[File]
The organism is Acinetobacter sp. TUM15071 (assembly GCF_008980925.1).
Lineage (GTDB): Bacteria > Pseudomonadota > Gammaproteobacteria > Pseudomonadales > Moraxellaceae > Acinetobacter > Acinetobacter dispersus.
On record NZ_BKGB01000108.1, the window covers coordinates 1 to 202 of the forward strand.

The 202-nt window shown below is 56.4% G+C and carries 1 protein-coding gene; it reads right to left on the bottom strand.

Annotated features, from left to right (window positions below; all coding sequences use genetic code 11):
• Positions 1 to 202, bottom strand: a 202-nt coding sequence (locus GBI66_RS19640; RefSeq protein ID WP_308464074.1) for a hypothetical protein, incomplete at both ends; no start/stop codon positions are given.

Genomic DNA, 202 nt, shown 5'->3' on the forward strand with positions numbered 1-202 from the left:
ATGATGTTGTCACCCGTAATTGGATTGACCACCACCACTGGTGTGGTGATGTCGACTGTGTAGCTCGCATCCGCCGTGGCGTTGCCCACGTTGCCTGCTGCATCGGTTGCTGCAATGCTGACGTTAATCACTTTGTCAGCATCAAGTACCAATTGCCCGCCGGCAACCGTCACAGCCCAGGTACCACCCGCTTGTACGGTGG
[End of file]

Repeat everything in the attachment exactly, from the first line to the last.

The organism is Acinetobacter sp. TUM15071 (assembly GCF_008980925.1).
Lineage (GTDB): Bacteria > Pseudomonadota > Gammaproteobacteria > Pseudomonadales > Moraxellaceae > Acinetobacter > Acinetobacter dispersus.
On record NZ_BKGB01000108.1, the window covers coordinates 1 to 202 of the forward strand.

The 202-nt window shown below is 56.4% G+C and carries 1 protein-coding gene; it reads right to left on the bottom strand.

Annotated features, from left to right (window positions below; all coding sequences use genetic code 11):
• Positions 1 to 202, bottom strand: a 202-nt coding sequence (locus GBI66_RS19640; RefSeq protein ID WP_308464074.1) for a hypothetical protein, incomplete at both ends; no start/stop codon positions are given.

Genomic DNA, 202 nt, shown 5'->3' on the forward strand with positions numbered 1-202 from the left:
ATGATGTTGTCACCCGTAATTGGATTGACCACCACCACTGGTGTGGTGATGTCGACTGTGTAGCTCGCATCCGCCGTGGCGTTGCCCACGTTGCCTGCTGCATCGGTTGCTGCAATGCTGACGTTAATCACTTTGTCAGCATCAAGTACCAATTGCCCGCCGGCAACCGTCACAGCCCAGGTACCACCCGCTTGTACGGTGG